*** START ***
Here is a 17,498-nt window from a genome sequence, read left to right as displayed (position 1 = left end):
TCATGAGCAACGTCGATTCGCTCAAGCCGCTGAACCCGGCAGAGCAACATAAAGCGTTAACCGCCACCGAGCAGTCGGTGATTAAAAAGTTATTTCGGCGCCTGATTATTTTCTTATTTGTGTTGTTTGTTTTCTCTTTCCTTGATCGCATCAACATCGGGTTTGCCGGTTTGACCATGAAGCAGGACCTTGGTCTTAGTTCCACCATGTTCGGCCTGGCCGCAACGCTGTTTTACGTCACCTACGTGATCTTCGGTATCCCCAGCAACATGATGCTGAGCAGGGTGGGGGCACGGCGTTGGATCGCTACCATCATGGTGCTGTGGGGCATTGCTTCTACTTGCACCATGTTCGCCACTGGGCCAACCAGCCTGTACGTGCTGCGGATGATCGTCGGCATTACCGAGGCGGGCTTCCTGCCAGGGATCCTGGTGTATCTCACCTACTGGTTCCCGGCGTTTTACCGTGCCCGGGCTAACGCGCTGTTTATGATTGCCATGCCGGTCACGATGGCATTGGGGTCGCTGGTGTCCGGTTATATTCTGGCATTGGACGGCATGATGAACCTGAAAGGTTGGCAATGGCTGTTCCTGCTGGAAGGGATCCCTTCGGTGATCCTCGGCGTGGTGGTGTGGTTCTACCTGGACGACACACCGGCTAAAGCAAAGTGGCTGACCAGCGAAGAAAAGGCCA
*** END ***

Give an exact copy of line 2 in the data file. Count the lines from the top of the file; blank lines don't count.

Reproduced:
TCATGAGCAACGTCGATTCGCTCAAGCCGCTGAACCCGGCAGAGCAACATAAAGCGTTAACCGCCACCGAGCAGTCGGTGATTAAAAAGTTATTTCGGCGCCTGATTATTTTCTTATTTGTGTTGTTTGTTTTCTCTTTCCTTGATCGCATCAACATCGGGTTTGCCGGTTTGACCATGAAGCAGGACCTTGGTCTTAGTTCCACCATGTTCGGCCTGGCCGCAACGCTGTTTTACGTCACCTACGTGATCTTCGGTATCCCCAGCAACATGATGCTGAGCAGGGTGGGGGCACGGCGTTGGATCGCTACCATCATGGTGCTGTGGGGCATTGCTTCTACTTGCACCATGTTCGCCACTGGGCCAACCAGCCTGTACGTGCTGCGGATGATCGTCGGCATTACCGAGGCGGGCTTCCTGCCAGGGATCCTGGTGTATCTCACCTACTGGTTCCCGGCGTTTTACCGTGCCCGGGCTAACGCGCTGTTTATGATTGCCATGCCGGTCACGATGGCATTGGGGTCGCTGGTGTCCGGTTATATTCTGGCATTGGACGGCATGATGAACCTGAAAGGTTGGCAATGGCTGTTCCTGCTGGAAGGGATCCCTTCGGTGATCCTCGGCGTGGTGGTGTGGTTCTACCTGGACGACACACCGGCTAAAGCAAAGTGGCTGACCAGCGAAGAAAAGGCCA